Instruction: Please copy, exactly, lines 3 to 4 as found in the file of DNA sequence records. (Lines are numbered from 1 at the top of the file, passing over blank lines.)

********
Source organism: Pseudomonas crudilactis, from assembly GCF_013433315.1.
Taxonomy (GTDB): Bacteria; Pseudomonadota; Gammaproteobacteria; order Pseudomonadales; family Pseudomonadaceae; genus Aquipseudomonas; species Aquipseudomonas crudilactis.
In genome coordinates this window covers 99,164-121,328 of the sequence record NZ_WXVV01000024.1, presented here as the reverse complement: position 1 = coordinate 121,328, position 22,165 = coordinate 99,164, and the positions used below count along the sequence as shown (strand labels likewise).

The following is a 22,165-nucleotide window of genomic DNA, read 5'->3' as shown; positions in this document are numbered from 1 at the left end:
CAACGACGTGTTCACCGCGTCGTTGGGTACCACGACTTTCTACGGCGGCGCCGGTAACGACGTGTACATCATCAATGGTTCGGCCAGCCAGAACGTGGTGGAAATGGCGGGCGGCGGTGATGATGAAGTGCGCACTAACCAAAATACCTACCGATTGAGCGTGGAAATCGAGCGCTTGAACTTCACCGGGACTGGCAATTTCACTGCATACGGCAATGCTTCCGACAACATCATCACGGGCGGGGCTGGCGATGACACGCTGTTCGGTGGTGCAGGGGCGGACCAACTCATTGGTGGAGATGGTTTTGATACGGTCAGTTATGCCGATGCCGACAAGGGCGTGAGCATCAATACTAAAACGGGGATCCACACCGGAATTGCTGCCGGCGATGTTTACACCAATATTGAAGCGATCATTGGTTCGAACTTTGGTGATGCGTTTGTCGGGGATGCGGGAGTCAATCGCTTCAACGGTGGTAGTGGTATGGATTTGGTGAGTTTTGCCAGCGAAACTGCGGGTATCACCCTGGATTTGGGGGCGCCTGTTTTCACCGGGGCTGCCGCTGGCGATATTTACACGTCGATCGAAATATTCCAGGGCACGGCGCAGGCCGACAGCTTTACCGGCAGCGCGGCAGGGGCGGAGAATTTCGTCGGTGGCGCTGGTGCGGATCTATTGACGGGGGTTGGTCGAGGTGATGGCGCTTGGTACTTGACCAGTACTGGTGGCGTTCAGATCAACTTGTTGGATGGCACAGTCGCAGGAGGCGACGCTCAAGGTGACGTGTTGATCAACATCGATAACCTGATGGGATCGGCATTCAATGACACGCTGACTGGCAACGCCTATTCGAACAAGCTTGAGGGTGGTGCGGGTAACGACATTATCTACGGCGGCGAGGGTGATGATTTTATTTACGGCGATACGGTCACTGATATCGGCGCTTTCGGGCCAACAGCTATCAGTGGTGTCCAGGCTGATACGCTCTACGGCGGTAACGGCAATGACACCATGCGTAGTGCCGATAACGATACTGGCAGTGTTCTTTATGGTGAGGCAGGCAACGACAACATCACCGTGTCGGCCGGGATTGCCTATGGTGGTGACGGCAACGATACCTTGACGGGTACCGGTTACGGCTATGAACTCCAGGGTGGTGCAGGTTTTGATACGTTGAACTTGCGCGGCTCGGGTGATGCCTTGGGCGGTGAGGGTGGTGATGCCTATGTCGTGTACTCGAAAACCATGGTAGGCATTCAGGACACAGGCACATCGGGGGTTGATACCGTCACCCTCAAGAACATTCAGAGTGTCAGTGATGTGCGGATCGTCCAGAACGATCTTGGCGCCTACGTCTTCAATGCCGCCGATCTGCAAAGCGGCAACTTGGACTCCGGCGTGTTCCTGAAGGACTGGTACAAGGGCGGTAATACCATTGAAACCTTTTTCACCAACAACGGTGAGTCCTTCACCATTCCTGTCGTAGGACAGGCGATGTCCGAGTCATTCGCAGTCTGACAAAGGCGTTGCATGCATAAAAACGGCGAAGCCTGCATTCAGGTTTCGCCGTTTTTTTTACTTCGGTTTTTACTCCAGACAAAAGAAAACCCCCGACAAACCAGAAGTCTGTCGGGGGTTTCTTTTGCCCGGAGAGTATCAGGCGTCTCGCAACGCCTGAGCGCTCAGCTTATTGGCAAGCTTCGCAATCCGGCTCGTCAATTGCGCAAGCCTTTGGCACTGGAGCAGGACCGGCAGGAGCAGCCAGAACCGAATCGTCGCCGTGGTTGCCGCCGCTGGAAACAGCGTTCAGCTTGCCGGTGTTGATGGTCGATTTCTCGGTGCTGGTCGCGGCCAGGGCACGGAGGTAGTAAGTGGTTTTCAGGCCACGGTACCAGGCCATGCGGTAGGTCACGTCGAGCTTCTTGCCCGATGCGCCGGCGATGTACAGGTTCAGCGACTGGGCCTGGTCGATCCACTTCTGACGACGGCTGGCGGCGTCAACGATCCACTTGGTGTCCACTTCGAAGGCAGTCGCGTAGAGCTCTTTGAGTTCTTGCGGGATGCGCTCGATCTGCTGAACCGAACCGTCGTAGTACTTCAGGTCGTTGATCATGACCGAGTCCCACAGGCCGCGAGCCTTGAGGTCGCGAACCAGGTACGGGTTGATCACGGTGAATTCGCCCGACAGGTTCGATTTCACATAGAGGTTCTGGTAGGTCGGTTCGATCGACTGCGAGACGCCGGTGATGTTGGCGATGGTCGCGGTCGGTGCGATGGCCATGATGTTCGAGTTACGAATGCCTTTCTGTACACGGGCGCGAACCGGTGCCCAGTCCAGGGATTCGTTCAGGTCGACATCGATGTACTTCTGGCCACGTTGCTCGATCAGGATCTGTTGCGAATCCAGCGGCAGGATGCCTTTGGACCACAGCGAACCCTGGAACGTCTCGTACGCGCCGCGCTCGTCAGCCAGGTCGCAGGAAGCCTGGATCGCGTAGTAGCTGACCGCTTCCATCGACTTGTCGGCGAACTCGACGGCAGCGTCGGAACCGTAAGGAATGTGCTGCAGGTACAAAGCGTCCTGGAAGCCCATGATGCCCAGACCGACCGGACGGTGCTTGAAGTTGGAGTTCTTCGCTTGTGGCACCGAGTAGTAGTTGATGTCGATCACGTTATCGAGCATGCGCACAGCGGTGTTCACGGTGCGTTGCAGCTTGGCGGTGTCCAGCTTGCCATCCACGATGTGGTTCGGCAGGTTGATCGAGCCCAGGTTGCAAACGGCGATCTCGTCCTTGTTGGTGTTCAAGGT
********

In genome coordinates this window covers 99,164-121,328 of the sequence record NZ_WXVV01000024.1, presented here as the reverse complement: position 1 = coordinate 121,328, position 22,165 = coordinate 99,164, and the positions used below count along the sequence as shown (strand labels likewise).

The following is a 22,165-nucleotide window of genomic DNA, read 5'->3' as shown; positions in this document are numbered from 1 at the left end: